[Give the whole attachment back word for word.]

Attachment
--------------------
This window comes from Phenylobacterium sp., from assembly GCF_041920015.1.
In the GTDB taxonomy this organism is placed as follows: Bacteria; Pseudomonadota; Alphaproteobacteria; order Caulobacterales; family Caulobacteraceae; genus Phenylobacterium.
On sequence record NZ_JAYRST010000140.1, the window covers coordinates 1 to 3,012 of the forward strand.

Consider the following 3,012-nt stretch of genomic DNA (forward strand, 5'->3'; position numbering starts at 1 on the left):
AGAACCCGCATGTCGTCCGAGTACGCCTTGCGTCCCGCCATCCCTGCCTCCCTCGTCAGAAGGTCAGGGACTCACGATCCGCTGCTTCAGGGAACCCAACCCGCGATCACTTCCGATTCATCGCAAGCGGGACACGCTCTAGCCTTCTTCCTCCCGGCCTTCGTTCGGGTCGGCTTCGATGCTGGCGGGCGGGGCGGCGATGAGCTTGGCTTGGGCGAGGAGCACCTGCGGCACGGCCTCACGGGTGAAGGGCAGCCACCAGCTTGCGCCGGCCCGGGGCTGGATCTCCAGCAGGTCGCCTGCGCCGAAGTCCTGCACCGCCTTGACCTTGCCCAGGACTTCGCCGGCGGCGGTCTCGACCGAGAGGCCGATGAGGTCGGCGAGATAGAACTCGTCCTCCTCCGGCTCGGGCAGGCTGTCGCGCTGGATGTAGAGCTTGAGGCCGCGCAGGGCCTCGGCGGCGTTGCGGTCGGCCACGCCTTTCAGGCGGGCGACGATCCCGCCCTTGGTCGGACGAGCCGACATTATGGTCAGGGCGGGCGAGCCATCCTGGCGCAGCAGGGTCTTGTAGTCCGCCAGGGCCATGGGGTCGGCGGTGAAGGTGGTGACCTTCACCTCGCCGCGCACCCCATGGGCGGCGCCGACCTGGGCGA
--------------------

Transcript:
This window comes from Phenylobacterium sp., from assembly GCF_041920015.1.
In the GTDB taxonomy this organism is placed as follows: Bacteria; Pseudomonadota; Alphaproteobacteria; order Caulobacterales; family Caulobacteraceae; genus Phenylobacterium.
On sequence record NZ_JAYRST010000140.1, the window covers coordinates 1 to 3,012 of the forward strand.

Consider the following 3,012-nt stretch of genomic DNA (forward strand, 5'->3'; position numbering starts at 1 on the left):
AGAACCCGCATGTCGTCCGAGTACGCCTTGCGTCCCGCCATCCCTGCCTCCCTCGTCAGAAGGTCAGGGACTCACGATCCGCTGCTTCAGGGAACCCAACCCGCGATCACTTCCGATTCATCGCAAGCGGGACACGCTCTAGCCTTCTTCCTCCCGGCCTTCGTTCGGGTCGGCTTCGATGCTGGCGGGCGGGGCGGCGATGAGCTTGGCTTGGGCGAGGAGCACCTGCGGCACGGCCTCACGGGTGAAGGGCAGCCACCAGCTTGCGCCGGCCCGGGGCTGGATCTCCAGCAGGTCGCCTGCGCCGAAGTCCTGCACCGCCTTGACCTTGCCCAGGACTTCGCCGGCGGCGGTCTCGACCGAGAGGCCGATGAGGTCGGCGAGATAGAACTCGTCCTCCTCCGGCTCGGGCAGGCTGTCGCGCTGGATGTAGAGCTTGAGGCCGCGCAGGGCCTCGGCGGCGTTGCGGTCGGCCACGCCTTTCAGGCGGGCGACGATCCCGCCCTTGGTCGGACGAGCCGACATTATGGTCAGGGCGGGCGAGCCATCCTGGCGCAGCAGGGTCTTGTAGTCCGCCAGGGCCATGGGGTCGGCGGTGAAGGTGGTGACCTTCACCTCGCCGCGCACCCCATGGGCGGCGCCGACCTGGGCGA